It’s Anti-Bullying week 2016 and here at The Comedy Trust we want to take a stand against bullying by raising awareness and using #powerforgood.
So what is bullying?
Bullying comes in all shapes and sizes, but in short, bullying is behaviour that is hurting or causing discomfort to someone else. This could be in the form of physical abuse, verbal abuse, threatening behaviour, spreading rumours and undermining others. This can happen at home, school, work or online. It’s important to note that bullying doesn’t just impact young people but adults too.
So what’s Cyberbullying?
Cyberbullying is the term given to bullying behaviour that occurs on online platforms, games and over the phone. As technology becomes a prevalent part of everyday life it comes as no surprise that over 52% of teens surveyed in 2015 reported being cyber bullied. The NSPCC has compiled a list of different forms of Cyberbullying that we’ve found helpful to gain an understanding on the topic.
What impact does bullying have?
Bullying can have a severely negative impact on an individuals’ mental health and well-being. Studies have alarmingly highlighted that over half of suicides committed in young people are related to bullying. The NSPCC also noted that there were over 25,700 childline counselling sessions related to bullying last year.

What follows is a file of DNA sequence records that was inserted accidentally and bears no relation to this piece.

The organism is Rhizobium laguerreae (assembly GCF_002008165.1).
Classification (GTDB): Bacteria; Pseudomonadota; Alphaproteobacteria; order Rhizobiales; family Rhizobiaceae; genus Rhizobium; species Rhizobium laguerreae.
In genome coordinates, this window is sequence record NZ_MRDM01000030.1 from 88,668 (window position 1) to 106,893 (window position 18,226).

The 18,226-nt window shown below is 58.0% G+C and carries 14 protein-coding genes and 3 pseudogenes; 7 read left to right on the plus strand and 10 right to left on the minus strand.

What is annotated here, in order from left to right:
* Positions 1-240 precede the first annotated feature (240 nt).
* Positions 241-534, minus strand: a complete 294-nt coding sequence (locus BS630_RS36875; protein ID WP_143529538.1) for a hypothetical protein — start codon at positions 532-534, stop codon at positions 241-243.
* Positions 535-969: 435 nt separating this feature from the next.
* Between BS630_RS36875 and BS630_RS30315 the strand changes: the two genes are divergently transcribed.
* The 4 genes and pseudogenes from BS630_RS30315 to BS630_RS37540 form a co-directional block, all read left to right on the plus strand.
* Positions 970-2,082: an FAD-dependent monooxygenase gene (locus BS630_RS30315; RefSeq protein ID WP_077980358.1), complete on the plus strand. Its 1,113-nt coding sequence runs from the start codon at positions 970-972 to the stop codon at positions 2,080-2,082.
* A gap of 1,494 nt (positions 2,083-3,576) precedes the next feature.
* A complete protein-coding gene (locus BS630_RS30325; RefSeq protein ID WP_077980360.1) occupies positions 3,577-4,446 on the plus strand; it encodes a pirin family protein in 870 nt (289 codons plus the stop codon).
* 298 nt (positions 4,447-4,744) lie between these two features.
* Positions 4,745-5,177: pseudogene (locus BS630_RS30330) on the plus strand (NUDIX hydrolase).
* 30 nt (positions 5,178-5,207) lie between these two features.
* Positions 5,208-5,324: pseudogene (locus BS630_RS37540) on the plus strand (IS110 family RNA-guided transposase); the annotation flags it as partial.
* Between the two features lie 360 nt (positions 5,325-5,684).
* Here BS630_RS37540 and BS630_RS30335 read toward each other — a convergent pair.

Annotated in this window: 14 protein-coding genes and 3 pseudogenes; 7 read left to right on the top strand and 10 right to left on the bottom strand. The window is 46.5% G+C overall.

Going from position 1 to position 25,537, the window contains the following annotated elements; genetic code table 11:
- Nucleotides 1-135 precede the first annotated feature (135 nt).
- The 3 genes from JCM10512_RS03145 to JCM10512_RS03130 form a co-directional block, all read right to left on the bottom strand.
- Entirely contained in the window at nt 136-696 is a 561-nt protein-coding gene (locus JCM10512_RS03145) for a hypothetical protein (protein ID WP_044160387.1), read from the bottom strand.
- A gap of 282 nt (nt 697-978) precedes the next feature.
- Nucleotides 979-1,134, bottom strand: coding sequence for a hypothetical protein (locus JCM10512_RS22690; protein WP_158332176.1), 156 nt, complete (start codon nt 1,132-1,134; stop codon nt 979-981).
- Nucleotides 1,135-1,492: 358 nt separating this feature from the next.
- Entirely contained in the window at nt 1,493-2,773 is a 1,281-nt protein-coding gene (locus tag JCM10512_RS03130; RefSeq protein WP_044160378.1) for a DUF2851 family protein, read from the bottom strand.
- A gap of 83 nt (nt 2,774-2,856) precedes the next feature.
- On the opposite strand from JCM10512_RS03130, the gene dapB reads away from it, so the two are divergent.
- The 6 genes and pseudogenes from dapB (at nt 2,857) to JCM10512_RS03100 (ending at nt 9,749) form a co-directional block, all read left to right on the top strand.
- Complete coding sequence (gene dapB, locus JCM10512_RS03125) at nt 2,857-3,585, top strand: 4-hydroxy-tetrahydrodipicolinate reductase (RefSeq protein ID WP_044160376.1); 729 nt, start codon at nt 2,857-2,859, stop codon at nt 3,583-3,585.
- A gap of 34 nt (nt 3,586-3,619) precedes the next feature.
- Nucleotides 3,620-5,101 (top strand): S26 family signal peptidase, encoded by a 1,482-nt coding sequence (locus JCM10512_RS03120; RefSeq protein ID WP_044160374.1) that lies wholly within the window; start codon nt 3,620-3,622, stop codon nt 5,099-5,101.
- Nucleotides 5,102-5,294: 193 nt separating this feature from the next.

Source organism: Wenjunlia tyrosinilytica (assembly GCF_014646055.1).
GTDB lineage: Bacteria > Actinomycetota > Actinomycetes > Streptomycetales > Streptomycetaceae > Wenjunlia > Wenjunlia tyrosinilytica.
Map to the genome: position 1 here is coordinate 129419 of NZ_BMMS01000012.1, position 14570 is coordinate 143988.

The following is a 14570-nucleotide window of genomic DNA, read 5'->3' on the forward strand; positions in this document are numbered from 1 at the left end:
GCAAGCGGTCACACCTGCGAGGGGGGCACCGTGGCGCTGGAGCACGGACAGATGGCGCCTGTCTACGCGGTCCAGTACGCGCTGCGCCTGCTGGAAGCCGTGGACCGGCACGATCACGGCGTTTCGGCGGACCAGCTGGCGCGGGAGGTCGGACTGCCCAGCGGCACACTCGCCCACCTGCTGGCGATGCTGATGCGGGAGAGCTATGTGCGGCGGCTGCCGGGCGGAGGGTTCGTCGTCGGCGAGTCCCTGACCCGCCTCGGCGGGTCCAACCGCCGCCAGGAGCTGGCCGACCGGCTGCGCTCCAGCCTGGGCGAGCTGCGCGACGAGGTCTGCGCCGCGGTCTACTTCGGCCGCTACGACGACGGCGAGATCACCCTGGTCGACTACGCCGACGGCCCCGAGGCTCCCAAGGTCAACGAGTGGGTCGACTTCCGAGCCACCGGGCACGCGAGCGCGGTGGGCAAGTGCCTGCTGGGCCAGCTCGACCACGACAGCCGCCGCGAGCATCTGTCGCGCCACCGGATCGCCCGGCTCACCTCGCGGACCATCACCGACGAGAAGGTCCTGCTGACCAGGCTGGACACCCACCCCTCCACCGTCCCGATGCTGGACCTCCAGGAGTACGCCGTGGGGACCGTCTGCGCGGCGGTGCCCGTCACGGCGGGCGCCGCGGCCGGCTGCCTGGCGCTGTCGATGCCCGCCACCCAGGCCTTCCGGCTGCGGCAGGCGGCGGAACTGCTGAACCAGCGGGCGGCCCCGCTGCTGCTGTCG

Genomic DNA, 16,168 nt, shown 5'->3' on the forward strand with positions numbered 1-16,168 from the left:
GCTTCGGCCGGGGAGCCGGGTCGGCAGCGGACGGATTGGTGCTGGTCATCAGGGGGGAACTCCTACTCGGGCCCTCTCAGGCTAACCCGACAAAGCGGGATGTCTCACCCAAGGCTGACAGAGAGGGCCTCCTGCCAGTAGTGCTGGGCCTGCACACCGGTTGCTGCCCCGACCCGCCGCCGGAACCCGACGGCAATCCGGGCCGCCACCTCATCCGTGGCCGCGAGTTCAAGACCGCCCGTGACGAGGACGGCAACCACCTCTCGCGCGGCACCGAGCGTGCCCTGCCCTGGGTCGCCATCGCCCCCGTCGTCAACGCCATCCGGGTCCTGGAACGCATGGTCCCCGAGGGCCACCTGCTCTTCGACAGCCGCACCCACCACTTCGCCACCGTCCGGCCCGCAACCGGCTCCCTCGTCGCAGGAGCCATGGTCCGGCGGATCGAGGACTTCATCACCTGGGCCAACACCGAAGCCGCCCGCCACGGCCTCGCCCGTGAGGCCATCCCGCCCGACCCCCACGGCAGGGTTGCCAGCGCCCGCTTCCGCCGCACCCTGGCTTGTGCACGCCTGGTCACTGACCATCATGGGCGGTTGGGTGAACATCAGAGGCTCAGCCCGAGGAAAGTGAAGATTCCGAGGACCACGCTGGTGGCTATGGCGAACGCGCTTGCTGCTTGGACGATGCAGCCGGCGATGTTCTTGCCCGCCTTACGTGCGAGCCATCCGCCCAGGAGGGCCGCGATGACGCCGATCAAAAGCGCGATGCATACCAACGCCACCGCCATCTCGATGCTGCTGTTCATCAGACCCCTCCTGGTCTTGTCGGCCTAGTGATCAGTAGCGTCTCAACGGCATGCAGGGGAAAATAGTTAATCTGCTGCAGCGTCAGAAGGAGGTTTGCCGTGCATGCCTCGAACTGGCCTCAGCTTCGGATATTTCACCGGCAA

Other impacts include:
- Poor adjustment and performance at school or work
- Sleeping difficulties
- Are likely to experience anxiety and / or depression
- Physical Health affects such as headaches and stomachaches
- Are at a great risk of developing violent behaviour and / or substance abuse in later life
So what can we do to help?
- Educate, identify and pay attention – Educate yourself on bullying, what signs do victims display if they are subject to being bullied. In some cases signs may not be evident, pay attention and engage with the individual to encourage open conversation.
- Never ignore – Never assume that it is harmless teasing. Intervene immediately.
- Be a good friend – Be there for one another. Listen, encourage open discussion and be supportive of the situation.
- Talk to a professional – If you feel you cannot handle the situation by yourself, seek professional help, this could be a teacher, parent, doctor, nurse or even organisation’s such as Bullying UK, Anti-Bullying Alliance, or the NHS.
- Be Active – Stop bullying in its’ tracks, address the issue and implement changes to help the individuals who are subject to bullies. Create safe and friendly environments to encourage open discussion. Advocate #Anti-Bullying and make a stand against this type of behaviour.